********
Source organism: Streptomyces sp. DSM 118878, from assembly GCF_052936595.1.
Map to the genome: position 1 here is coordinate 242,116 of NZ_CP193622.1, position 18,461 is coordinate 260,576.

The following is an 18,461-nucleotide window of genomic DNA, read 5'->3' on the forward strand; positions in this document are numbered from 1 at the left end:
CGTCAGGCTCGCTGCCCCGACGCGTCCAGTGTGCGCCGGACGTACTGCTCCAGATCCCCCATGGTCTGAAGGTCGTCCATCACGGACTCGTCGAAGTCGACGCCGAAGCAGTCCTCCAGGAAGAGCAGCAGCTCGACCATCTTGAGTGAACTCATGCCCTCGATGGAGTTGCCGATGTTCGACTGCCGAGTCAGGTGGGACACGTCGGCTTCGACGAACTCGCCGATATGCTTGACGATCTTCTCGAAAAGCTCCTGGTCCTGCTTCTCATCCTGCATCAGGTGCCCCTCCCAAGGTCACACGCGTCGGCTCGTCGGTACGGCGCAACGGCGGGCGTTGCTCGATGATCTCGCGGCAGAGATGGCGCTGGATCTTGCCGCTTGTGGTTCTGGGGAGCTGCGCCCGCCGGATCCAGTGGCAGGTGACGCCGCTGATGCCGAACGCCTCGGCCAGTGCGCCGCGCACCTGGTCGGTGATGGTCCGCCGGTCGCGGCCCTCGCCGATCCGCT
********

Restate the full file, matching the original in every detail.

Source organism: Streptomyces sp. DSM 118878, from assembly GCF_052936595.1.
Map to the genome: position 1 here is coordinate 242,116 of NZ_CP193622.1, position 18,461 is coordinate 260,576.

The following is an 18,461-nucleotide window of genomic DNA, read 5'->3' on the forward strand; positions in this document are numbered from 1 at the left end:
CGTCAGGCTCGCTGCCCCGACGCGTCCAGTGTGCGCCGGACGTACTGCTCCAGATCCCCCATGGTCTGAAGGTCGTCCATCACGGACTCGTCGAAGTCGACGCCGAAGCAGTCCTCCAGGAAGAGCAGCAGCTCGACCATCTTGAGTGAACTCATGCCCTCGATGGAGTTGCCGATGTTCGACTGCCGAGTCAGGTGGGACACGTCGGCTTCGACGAACTCGCCGATATGCTTGACGATCTTCTCGAAAAGCTCCTGGTCCTGCTTCTCATCCTGCATCAGGTGCCCCTCCCAAGGTCACACGCGTCGGCTCGTCGGTACGGCGCAACGGCGGGCGTTGCTCGATGATCTCGCGGCAGAGATGGCGCTGGATCTTGCCGCTTGTGGTTCTGGGGAGCTGCGCCCGCCGGATCCAGTGGCAGGTGACGCCGCTGATGCCGAACGCCTCGGCCAGTGCGCCGCGCACCTGGTCGGTGATGGTCCGCCGGTCGCGGCCCTCGCCGATCCGCT